10...Be6 and 10...Bf5 is analyzed. Let me just mention a few of whites latest attempts from FIDEs knock out championship in Moscow recently, to give an impression of how quickly new ideas appear in this fashionable opening.
In the match Topalov - Shirov, which went into tiebreak they discussed the opening with both colours. The tabia for their duel arises after
3.Nxe5 d6 4.Nf3 Nxe4 5.d4 d5 6.Bd3 Be7 7.0-0 Nc6 8.c4 Nb4 and now
9.Be2 (an old Karpov favourite) 0-0 10.Nc3 Be6 11.Be3 Bf5 12.Qb3 c6
First Shirov played 13.cxd5 cxd5 14.Rac1 a5 15.Na4 thereby trying to prove that blacks Be6-f5 is a bit extravagant. With the rising tension in the tiebreak Topalov showed no fear with 13. Ne5 followed by g4 and 13.g4 directly, which does divert the black bishop from the control of c2, but at the price of a pawn and a secure position for the king!
Earlier in the tournament Svidler introduced 11.Nxe4!? against Sulskis as a new idea in this fashionable variation. Also of interest is 11.Ne5, which Jangjava holds as "the biggest headache for black". Apparently Anand agrees on this point as he chose it to beat Shirov. Whether black plays
11...f6 or 11...c5 some problems seem to remain before he can equalize the game.
Some finesses are connected to the question of whether to play the bishop to f5
immediately or whether to play Be6 first and await whites reaction. The direct
10...Bf5 has become a serious alternative to the traditional main line with
10...Be6. In the semifinal in Moscow Ponomariov used 10...Bf5 against Svidler, who switched to 3.d4 in the third game, which he lost. Generally black appears to be very solid in the positions after
10...Bf5 11.a3 Nxc3 12.bxc3 Nc6 13.Re1
In this position Ponomariev chose 13...Be6. 13...Bf6 is also interesting whereas Adams has played
13...dxc4 14.Bxc4 Bd6 with a reliable position, where white must play active to avoid ending up with weak pawns in the endgame. Of these possibilities the book only considers
13...Bf6 very briefly.
The Marshall variation
Another topical variation is the sharp variation with 3.Nxe5 d6 4.Nf3 Nxe4 5.d4 d5 6.Bd3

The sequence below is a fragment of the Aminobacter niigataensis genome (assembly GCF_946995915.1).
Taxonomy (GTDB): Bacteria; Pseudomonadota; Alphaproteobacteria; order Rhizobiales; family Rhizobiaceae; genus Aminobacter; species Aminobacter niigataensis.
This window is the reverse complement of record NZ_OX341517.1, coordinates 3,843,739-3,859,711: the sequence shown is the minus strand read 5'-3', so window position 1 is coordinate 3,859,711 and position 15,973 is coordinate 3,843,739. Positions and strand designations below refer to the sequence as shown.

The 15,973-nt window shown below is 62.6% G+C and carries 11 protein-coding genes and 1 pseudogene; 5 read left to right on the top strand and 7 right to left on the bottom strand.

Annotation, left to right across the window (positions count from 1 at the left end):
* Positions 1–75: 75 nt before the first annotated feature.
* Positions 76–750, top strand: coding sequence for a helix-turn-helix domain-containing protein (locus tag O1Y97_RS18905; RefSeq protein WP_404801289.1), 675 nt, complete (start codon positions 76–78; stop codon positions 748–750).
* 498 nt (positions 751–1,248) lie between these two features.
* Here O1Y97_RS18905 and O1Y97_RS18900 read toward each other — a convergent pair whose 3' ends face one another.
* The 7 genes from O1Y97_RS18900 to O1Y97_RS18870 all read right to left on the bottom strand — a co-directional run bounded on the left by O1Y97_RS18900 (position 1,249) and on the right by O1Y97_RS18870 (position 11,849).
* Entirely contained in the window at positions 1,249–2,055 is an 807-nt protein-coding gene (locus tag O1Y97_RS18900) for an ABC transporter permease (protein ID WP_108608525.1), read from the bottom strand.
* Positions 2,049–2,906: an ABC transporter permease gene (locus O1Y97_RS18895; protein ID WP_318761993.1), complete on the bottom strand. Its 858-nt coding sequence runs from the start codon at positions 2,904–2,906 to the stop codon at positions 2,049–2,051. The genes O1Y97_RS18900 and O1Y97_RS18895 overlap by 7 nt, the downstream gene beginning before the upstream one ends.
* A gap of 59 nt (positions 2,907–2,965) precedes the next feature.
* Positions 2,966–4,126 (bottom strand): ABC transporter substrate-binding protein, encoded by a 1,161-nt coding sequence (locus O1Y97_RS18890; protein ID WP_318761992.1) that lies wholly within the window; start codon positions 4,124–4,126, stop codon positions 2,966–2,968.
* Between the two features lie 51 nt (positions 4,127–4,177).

Attention also revolves around 9.Qc2 and 9.Re1 as serious alternatives to the heavily discussed lines after
9.cxd5 cxd5 10.Nc3 Nxc3 11.bxc3 Bg4 12.Rb1
Here theory often stops way beyond move 20. Black is at the crossroads here - whether to play
12...b6 or the developing move 12...Nd7 is the question. The first option is interesting but quite risky, because whites position has a lot of attacking potential as Jangjava convincingly points out.
Shirov has played 12...Nd7 numerous times and his performance against Grichuk in their decisive game from the previous FIDE world championship in New Delhi was remarkable. Grischuk gave Shirovs novelty 13.h3 Bh5 14.Rb5 Nb6 15.c4 Bxf3 16.Qxf3 dxc4 17.Bc2 Qd7 18.a4 g6 19.Be3 Rac8 20.Rfb1 c3 21.a5 Nc4 22.Rb7 Qe6 23.Bb3 Qf5 two exclamation marks in Informant 80, which is a nice illustration of how well prepared the young computer generation tend to be these days - scaring I think! Shirov suffered losses in this variation in Linares 2000 against both Kasparov (19.Bd2) and Anand (23.Ra1) so of course he has done some serious homework on the matter. Contrary to Jangjavas conclusion
18...g6 is not the only decent move. As shown in Nataf - Schandorff, North Sea Cup 2001
black can cope with 18...Rfe8 19.Bf5 after
19...Qc7 20.a5 Qc6! - an elegant resource.
Shirovs "angstgegner" Kasparov gave the opening a severe blow in their game from Wijk Aan Zee 2001. 6.Bd3 Bd6 7. 0-0 0-0 8.c4 c6
9.Qc2 Na6 10.a3 Bg4 11.Ne5 Bh5 12.cxd5 cxd5 13.Nc3!
That game came after Janjgavas deadline, but he also holds 11...Bh5 to be dubious. Instead black must enter the hairrising complications after
11...Bxe5 12.dxe5 Nac5 13.f3 Nxd3 14.Qxd3 Nc5 15.Qd4 Nb3 16.Qxg4. It would be interesting to see what Kasparovs laboratory has come up with here.
One final game of theoretical interest to the Marshall variation with Anand on the white side against Piket from Wijk Aan Zee 2001 saw him uncork a strong novelty followed by his second Ubilava: After 9.Re1 Re8 10.Nc3 Nxc3 11.bxc3 Bg4 12. Bg5 Rxe1+ 13.Qxe1 Qd7 14.c5 Bc7 15.Nh4! it is amazing how quickly the black position collapsed. The coordination of the pieces is non existing and is an example of top level preparation at its best.
Of course it is not fair to blame Jangjava for omitting games after his deadline, but I believe the examples chosen above provide a good illustration of the ever-continuing development in the Petroff. Jangjavas book is like Yusupovs from 1999 a nice tool for the serious chess player. Donít
buy any of these books in order to be entertained!!
True to his style and reputation Janjgava presents one of blacks most solid answers to 1.e4. Certain variations are omitted which appears strange. Although not totally up to date the book is a nice guide to the Russian jungle. Despite the text the book is probably best suited as a reference book. Recommended for the tournament player rated from 1800 to 2500.